CHARLOTTE — North Carolina has taken a huge step forward in the race to vaccinate -- the state opened up vaccines to Group 5 on Wednesday, which means anyone who is 16 or older can get their shot.
For many people anxious to get the shot, the wait has been long -- watching group after group become eligible.
When North Carolina started vaccinations in December, people weren’t sure when they would be able to get their shot. But for everyone 16 and older who hasn’t been vaccinated yet, they could start making appointments on Wednesday.
Mecklenburg County health officials said this is the most vaccine availability they have seen so far in the county. Thousands of appointments are up for grabs with even more being added throughout the day Wednesday.
The county’s appointments opened up at 8:30 a.m. Wednesday. They will create additional appointments every Wednesday at the same time.
Health officials said roughly 20% of residents in Mecklenburg County have received at least one dose of the COVID-19 vaccine. Another 14% are fully vaccinated. The deputy health director said we will likely need to hit 70% in order to reach herd immunity, but they are still studying that number.
Statewide, more than 1.9 million have either gotten the one-dose Johnson and Johnson vaccine or both doses of Moderna or Pfizer. In addition, almost 3 million others are waiting for their second dose. Overall, that’s more than 28% of the state’s adults.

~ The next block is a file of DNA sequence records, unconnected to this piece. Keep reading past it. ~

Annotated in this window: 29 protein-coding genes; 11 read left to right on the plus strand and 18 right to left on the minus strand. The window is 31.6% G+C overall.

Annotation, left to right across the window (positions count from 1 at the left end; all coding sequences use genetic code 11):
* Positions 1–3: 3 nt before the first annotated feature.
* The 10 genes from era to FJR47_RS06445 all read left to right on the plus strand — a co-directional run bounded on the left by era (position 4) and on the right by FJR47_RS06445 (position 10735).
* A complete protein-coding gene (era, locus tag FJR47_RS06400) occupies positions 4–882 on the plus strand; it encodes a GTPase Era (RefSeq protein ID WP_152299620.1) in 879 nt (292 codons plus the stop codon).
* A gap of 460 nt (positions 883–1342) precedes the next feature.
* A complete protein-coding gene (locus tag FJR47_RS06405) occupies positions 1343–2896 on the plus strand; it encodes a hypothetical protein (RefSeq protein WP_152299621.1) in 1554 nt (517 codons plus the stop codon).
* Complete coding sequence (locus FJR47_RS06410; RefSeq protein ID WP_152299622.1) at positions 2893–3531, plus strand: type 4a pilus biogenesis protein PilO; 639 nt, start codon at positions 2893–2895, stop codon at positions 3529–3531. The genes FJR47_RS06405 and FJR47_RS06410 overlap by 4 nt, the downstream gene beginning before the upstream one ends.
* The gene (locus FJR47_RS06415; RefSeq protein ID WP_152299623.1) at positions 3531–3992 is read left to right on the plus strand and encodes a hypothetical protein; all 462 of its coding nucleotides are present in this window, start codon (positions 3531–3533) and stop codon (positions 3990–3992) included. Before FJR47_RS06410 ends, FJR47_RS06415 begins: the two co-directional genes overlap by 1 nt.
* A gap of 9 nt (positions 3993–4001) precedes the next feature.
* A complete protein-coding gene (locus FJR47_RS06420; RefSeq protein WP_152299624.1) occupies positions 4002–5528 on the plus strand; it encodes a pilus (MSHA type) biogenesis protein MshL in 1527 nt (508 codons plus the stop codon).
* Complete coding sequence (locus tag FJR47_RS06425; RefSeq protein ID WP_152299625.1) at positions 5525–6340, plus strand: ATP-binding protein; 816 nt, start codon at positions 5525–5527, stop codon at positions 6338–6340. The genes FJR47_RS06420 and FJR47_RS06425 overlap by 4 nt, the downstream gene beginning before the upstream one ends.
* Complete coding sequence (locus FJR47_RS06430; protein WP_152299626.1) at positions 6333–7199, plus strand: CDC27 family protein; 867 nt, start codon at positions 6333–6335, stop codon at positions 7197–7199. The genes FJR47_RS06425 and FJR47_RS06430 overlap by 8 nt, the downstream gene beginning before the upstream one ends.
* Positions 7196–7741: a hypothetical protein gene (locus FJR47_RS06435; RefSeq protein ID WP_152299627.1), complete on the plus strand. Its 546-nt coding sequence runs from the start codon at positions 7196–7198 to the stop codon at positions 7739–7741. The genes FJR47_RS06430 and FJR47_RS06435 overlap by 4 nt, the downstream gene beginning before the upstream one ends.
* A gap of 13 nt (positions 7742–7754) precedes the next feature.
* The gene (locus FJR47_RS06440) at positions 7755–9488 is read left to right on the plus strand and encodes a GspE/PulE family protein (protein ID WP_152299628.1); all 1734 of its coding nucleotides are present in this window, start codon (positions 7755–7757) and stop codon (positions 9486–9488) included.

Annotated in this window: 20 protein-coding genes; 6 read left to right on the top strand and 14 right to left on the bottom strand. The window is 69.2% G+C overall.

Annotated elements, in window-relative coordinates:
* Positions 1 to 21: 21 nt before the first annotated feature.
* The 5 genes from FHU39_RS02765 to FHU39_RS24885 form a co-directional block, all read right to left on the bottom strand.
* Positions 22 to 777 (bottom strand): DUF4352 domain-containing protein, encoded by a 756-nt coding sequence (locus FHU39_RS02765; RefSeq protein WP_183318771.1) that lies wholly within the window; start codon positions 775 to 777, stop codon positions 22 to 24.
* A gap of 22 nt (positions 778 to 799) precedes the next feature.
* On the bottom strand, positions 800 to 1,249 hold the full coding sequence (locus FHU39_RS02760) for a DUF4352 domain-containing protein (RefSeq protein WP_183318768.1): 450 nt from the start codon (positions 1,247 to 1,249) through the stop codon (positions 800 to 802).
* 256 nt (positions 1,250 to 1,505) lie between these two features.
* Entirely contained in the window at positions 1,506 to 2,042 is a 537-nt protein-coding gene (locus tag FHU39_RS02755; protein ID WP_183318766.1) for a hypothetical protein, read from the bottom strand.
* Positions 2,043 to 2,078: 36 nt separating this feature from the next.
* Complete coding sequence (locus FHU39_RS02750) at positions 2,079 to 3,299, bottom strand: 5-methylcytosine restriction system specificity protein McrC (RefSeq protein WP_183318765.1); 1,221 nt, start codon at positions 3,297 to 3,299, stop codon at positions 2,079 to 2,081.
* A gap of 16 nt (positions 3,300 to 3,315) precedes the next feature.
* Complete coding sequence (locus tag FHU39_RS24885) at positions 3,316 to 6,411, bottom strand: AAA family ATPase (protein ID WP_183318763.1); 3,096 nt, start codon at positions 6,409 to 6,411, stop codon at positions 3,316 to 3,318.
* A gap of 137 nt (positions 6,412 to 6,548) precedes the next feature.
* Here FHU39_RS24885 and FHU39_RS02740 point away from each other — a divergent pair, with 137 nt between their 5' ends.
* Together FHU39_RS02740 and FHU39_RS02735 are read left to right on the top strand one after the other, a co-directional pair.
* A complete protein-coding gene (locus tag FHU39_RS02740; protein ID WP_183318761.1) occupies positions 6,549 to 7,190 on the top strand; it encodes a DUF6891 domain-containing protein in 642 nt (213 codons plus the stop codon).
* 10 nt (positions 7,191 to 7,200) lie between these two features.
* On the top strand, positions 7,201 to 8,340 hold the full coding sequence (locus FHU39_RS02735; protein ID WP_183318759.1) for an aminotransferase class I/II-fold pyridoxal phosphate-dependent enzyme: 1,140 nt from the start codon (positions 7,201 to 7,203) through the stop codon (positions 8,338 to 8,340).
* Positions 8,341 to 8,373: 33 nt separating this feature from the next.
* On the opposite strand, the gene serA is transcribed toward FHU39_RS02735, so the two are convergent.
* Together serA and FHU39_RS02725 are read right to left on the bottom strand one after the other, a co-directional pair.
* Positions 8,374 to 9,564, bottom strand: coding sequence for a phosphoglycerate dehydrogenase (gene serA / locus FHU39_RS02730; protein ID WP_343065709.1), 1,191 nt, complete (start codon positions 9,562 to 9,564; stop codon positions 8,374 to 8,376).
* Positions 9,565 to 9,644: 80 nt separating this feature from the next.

State officials said anyone in North Carolina who is 16 and older can get their shot now that eligibility is expanded to Group 5. Currently, Pfizer is the only vaccine that is approved for people under 18 so you will need to double check which brand will be administered at your vaccination site before securing your appointment.
Pharmacies across the region have been gearing up for Wednesday and many have opened up appointments for the newly expanded group.
Moose Pharmacy was one of the pharmacies offering vaccine appointments Wednesday to people in Group 5 and at several different locations. The owner, Joe Moose, said he has already noticed an excitement and interest from younger people who can now get the shot.
“Leading up to Group 5 we’ve had a lot of calls from people 18-30 that are eager to get the vaccine. They’re waiting eagerly. They brought parents and grandparents and had a lot of questions,” Moose said.
State leaders said they are hoping younger people will sign up and get vaccinated quickly. They said almost 40% of adults are at least partially vaccinated and 73% of people 65 and older have had at least one shot.
“Getting the COVID vaccine it was a no-brainer for us,” father Major Griffey said. “I want to protect my family and me as well.”
Griffey brought his daughters to get vaccinated Wednesday -- one of them is 16 years old. He said he hopes other parents will follow in his footsteps.
“You just can’t take a chance with this,” he said. “This is a serious disease.”
Experts said you shouldn’t be picky about which vaccine you receive. Moderna and Pfizer are more effective, but Johnson and Johnson is attracting a lot of people since it only requires one dose.
Gov. Roy Cooper said you should get the first vaccine available.
“We all do our part,” Cooper said. “We put this pandemic in the rearview mirror, once and for all.”